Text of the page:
Juan and I take a selfie in church while we wait for the Christmas Eve service to start.

Juan and I take a selfie in church while we wait for the Christmas Eve service to start.

Cousins at the annual Christmas sleepover.

Cousins at the annual Christmas sleepover.

Silliness and laughs for the White Elephant gift exchange.

Silliness and laughs for the White Elephant gift exchange.

My mother-in-law was the big winner with the knit cap and gloves. She added the pan-flute!

My mother-in-law was the big winner with the knit cap and gloves. She added the pan-flute!

Part of our Christmas eve is waiting until all the partying ends and the kids finally fall asleep so we can play Santa. Here, it's 3:30 a.m.

Part of our Christmas eve is waiting until all the partying ends and the kids finally fall asleep so we can play Santa. We’re still waiting and it’s 3:30 a.m!

Christmas day on the patio at my parent's house and relaxing family celebration.

Christmas day on the patio at my parent’s house and relaxing family celebration. Thank goodness.

New Year’s Eve was also the start of something different.  For a couple of years now I have spent New Year’s Day hosting an open house and serving black-eyed peas and posole. The black eyed peas are for good luck and the posole is because I like it.  This year we decided we wanted to host a party and switched it up for New Year’s Eve. We got together with another local family who are Colombian and combined forces. They brought over a 65 pound female pig to roast and 30 of their closest friends.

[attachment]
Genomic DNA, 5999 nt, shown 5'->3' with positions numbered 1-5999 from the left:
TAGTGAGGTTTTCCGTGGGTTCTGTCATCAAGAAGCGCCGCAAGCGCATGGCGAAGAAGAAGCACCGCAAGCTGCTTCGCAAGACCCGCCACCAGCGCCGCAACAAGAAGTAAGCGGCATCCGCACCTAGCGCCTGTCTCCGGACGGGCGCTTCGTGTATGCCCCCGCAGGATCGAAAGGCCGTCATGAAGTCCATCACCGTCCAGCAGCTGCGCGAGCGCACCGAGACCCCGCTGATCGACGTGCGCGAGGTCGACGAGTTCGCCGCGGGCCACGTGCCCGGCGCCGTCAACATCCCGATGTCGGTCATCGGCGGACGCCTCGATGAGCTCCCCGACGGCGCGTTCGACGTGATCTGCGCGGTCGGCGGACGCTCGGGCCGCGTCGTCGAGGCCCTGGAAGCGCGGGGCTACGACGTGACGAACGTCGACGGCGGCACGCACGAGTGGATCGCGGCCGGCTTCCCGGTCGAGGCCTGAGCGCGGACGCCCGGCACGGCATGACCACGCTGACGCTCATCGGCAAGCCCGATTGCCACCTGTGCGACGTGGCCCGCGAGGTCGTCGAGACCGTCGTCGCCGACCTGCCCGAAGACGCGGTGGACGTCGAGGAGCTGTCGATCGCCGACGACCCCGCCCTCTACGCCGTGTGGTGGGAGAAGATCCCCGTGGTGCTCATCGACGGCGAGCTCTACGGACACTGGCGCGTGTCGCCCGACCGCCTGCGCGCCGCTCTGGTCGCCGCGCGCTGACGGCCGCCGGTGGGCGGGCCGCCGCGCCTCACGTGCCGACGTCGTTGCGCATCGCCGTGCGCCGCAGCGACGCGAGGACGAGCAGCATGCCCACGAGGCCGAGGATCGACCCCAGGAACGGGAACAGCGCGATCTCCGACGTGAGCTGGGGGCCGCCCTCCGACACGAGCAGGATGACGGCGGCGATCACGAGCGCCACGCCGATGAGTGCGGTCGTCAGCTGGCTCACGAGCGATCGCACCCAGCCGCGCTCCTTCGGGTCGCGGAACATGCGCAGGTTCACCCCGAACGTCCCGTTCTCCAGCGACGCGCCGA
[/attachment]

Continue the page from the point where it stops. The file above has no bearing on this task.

Part of our new tradition? A 65 pound pig to roast.

Part of our new tradition? A 65 pound pig to roast.

We supplied the house, the black beans, rice, platanos, along with a few other appetizers, a whole lot of left over alcohol from my 50th birthday party, and about 20 friends.  We danced, lit fireworks, and finally ate at 1:00 a.m! It was a good time for all!  So good that the party turned into a sleep-over and carried over the next day as we all sat around in my kitchen eating leftover tamales and the posole I made for New Year’s Day.

New Year's Rockin' Eve in my family room!

New Year’s Rockin’ Eve in my family room!

My mother-in-law and nephew getting ready to limbo. Who knew she was such a party animal?

My mother-in-law and nephew getting ready to limbo. Who knew she was such a party animal?

Several hours later and the pig is done. We ate at 1:30 a.m!

Several hours later and the pig is done. We ate at 1:30 a.m!

It may not be known for its curative effects for a hangover but it was still good!

Posole  may not be known for its curative effects for a hangover but it was still good!

I guess looking back at how busy we were for the the holidays, I can understand why I didn’t blog much. Remembering how wiped out I was after my New Year’s party, I can also forgive myself for waiting over a week into the New Year for my first blog post.  I have some intentions for this New Year which I hope to share with you in posts ahead.

In the meantime, I have some black-eyed peas I need to eat. Happy New Year!

A traditional New Year's food.

Our other traditional New Year’s food. 

Throwback Thursday: Thanksgiving Edition

Today is a special edition of Throwback Thursday. In celebration of Thanksgiving, I’m throwing it back to November 2007 and our blended family Thanksgiving.

In our blended family arrangement we often have to share holidays with the other parents. In 2007 Nico was going to spend the holiday out of town with his dad while the girls went with their mom. Before they left for the weekend I roasted a turkey breast and made some of our favorite thanksgiving sides. The other parents arrived and we invited them to stay for our impromptu feast. It was spontaneous and fun and we created a nice memory in the life of our family.

This year all our kids are home for the holiday. I’m looking forward to spending time with my family and creating more memories. Happy Thanksgiving!